Digital Coordinates

On the road…again!
Essays, Stories, Adventures, Dreams
Chronicles of a Footloose Forester
By Dick Pellek



 13.813, -89.632  ***  11.638, -8.229  ***  Other Adventures



If you look very closely at the satellite photograph taken at latitude N 13°48' 47.7" and longitude W 89°37'51", you may detect two small pine trees growing on the steep slopes where there is virtually no other vegetation. Moving around the photograph with the aid of coordinate grids until you get the latitude and longitude exactly right might be time-consuming and a bit frustrating, but there is an easier and quicker way.  In the computer app named Google Earth, just type in the sequence 13.813254, -89.632492 and the same geospatial scene will appear. Using the latter number sequence is the modern and preferred way to apply digital map coordinates. Google Earth uses Boolean algebra to help you read any map on earth by simplifying geographical coordinates through the use of digital notation.  You may not need six decimal places to find what you are looking for, but the technology has made them available.  Usually, three decimal places will suffice.


The point of the belabored explanation about modern and updated geospatial coordinates is to validate the famous quote by philosopher Marshall McLuhan, “the medium is the message.” Said another way, a picture is worth 10,000 words. Anyone wanting to tell a story that includes photos can and should embellish the story to suit the objectives of telling the story in the first place. Whereas satellite photos are real-time depictions of realities on the ground, they tell a story of their own.  Furthermore, the before-after suite of Google Earth photos allows one to compare one story to another through time.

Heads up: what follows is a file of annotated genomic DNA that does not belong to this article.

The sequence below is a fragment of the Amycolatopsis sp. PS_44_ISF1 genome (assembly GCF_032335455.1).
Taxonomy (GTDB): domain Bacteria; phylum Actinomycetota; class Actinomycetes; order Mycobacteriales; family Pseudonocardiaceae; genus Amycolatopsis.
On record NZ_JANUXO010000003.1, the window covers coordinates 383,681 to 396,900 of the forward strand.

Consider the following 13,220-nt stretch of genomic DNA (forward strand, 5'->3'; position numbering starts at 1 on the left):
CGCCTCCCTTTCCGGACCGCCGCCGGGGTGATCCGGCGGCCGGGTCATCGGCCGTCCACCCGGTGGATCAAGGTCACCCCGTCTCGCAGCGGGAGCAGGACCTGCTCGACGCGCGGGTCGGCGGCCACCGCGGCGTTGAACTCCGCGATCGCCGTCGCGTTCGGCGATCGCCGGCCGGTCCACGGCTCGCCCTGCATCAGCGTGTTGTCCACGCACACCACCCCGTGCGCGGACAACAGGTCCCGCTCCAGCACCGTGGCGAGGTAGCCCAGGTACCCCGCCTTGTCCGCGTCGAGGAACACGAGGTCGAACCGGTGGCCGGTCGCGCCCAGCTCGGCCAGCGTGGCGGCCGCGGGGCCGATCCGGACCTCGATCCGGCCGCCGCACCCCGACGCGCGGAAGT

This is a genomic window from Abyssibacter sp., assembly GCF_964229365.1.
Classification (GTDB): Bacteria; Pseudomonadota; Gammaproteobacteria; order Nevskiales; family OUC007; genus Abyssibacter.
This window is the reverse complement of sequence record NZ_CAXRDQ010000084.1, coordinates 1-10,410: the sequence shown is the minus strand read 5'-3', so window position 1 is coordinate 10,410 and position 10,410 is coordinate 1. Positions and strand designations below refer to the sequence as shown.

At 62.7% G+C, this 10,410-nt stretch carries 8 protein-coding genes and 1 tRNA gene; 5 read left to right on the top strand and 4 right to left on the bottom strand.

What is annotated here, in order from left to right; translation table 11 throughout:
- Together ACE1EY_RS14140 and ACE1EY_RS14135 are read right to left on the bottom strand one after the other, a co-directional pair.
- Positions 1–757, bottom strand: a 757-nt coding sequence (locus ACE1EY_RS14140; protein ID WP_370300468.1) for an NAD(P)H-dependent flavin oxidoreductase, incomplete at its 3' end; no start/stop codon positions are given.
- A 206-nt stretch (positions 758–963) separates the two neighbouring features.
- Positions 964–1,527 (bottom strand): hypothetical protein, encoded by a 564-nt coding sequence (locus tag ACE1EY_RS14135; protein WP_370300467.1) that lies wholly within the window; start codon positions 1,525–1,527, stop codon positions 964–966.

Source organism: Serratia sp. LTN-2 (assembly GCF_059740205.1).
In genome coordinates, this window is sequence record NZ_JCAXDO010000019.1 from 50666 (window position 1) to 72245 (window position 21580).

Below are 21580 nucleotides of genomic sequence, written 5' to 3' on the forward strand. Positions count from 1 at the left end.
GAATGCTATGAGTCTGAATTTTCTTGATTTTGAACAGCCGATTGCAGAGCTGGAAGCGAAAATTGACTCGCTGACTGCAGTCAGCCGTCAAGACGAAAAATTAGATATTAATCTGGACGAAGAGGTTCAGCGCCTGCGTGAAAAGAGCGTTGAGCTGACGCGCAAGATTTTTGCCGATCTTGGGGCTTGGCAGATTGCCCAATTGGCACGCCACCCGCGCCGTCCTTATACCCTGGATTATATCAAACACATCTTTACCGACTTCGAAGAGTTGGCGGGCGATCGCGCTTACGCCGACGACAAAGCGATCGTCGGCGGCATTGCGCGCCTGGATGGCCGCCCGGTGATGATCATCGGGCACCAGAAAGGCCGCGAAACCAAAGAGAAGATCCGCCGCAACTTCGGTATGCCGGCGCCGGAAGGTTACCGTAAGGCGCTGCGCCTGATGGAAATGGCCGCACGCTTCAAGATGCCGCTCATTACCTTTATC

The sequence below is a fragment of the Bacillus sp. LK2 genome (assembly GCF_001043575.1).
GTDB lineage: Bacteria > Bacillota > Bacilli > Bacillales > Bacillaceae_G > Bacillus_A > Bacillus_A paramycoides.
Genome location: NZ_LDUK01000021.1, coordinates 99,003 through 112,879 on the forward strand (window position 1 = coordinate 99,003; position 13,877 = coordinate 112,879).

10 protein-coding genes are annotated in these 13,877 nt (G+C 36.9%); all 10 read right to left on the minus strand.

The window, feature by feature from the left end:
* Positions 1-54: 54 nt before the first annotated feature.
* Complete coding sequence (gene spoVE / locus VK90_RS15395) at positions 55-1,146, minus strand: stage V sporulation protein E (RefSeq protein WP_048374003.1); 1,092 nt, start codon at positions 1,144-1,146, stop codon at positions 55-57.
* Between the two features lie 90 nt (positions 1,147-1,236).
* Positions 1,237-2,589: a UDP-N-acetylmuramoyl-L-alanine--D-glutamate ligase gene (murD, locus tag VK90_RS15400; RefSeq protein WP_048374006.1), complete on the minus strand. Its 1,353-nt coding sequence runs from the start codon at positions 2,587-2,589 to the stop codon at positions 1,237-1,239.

Two small pine trees can be seen at 13.813°, -89.632°, in the approximate center of this photo


Climbing up the flanks of Izalco Volcano and down into the nascent caldera of this previously famous Lighthouse of the Pacific was an adventure never to be forgotten. The Footloose Forester was always looking for ways to work his personal treks into his business trips, and being in El Salvador had bonus coverage.  Other chronicles about volcanoes in general and those in El Salvador can be detected through the story tags in his personal blogs. Some adventures that were equally satisfying had to do with reservoirs and the before-after effects of the flooding river systems of which they were part.


A sector of the Bafing River before reservoir impoundment


The pre-development phase of the formation of Lac de Selingue in West Africa was a multi-faceted adventure for the Footloose Forester.  He still relishes reading the story that is being written at 11.638013, -8.229536 (in the satellite photos of Google Earth).  There may also be a chronicle or two describing conditions on the ground, about sleeping in mud huts, about swimming in the Bafing River with hippos in plain sight, and other precious memories.  But the before-after events in the vicinity of the Manantali Dam and subsequently formed Lac de Selingue are best framed in the aerial photos on which the stories have been painted. The medium of the photos frames the stories within the borders of the photo suite.   If you look at a pre-construction photo of the Manantali Dam site, the photo above is what you would see.  That is what we saw in 1976.  The present-day appearance of the region is much different. 


42.657, -76.211 Had the Evidence
The Anecdotes Keep Coming Back

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